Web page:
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From Nikola Milutinovic <Nikola.Milutino...@ev.co.yu>
Subject Re: Systems Architecture Pros and Cons
Date Thu, 13 Oct 2005 11:02:47 GMT
Peter Johnson wrote:

> Nix, I am fully aware of all of this (regarding security permissions 
> etc) ... I am not trying to solve a problem but rather open a 
> discussion with the community on how people prefer to structure their 
> systems. Some run only Tomcat, some run multiple servers with Apache 
> and Tomcat, some tier the Apache and Tomcat services.
>
> I was trying to open a discussion as to what people do and why.


And you did :-) I'm sorry if my reply sounded grumpy (did it?). I guess 
I misinterpreted your intention for open discussion.

> My approach is usually to run Apache and Tomcat in separate tiers as I 
> feel the ~50-100ms delay introduced by doing so is negligible to the 
> security gains. I also feel that aspects of data management etc are 
> easier and more secure under this approach. I use the Apache layer to 
> handle SSL termination, compression, URL rewriting and caching leaving 
> the application and Tomcat clean to perform the business logic. This 
> is just my opinion though.


OK. I run TC standalone in test environment, but our production server 
has Apache front-end coupled via mod_jk2 (at that time, JK2 was thought 
to inherit the throne) with TC. The versions of the software are a bit 
out of date, but I cannot upgrade at this moment.

If you separate Apache tier from the TC tier, you can impose more strict 
security rules on the system and make it easier for you to isolate a 
compromized system. I totally agrre with your reasons for running Apache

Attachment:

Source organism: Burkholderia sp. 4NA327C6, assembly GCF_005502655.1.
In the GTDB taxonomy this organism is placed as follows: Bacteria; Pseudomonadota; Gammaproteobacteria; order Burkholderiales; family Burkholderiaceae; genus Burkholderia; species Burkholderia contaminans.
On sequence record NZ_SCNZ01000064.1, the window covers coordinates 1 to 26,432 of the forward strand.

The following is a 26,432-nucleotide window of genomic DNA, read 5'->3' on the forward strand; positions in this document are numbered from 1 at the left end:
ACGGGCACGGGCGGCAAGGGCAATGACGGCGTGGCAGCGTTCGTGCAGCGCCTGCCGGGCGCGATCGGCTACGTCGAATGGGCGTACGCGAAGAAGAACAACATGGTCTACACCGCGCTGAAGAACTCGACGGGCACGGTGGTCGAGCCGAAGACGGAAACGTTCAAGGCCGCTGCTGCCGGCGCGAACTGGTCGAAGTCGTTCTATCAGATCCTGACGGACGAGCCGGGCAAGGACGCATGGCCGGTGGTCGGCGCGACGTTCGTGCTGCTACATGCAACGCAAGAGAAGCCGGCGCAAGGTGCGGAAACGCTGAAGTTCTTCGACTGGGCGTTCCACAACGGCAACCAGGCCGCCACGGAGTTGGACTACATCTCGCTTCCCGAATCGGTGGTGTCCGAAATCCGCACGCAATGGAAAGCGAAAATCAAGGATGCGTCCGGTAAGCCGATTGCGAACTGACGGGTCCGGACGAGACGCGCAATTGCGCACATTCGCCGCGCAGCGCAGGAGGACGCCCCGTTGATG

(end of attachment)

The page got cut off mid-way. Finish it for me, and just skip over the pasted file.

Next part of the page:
as a front-end. What you need is really best done with Apache and that 
was my reasoning, as well. Not to forget that running TC as non-root 
user and binding to TCP:80 has it's amount of work. Plus, I wanted to 
have GSSAPI authentication and TC cannot do that. I guess nobody is even 
considering implementing that in TC. And why should they? If both Apache 
and IIS can hadle it transparently to TC, that is the way to go.

Personally, I'd go for N+M solution. I'd start with one Apache box and 
one or two TC boxes and see how they handle load. I'd be ready to throw 
in additional servers as demand grows. The reason why I said two TCs is, 
well, it would be nice to have configs ready and tested for clustering. 
Without clustering TCs I don't think you can a cluster wide session. 
That would mean no load balancing as well.

Whether or not to go for load balancing depends on how well, or if at 
all, you can partition and devide your applications. You could dedicate 
one TC for one app and the otehr for app2. That could lead TC servers 
being unequally utilised, of course.

I think that the best approach is to put your IS on paper, plan ahead 
and implement it, but be prepared to add, remove, change and, generally, 
refactor your solution. Same applies to building Java (or any other) 
applications. That is a pro-active approach that will win.

Nix.

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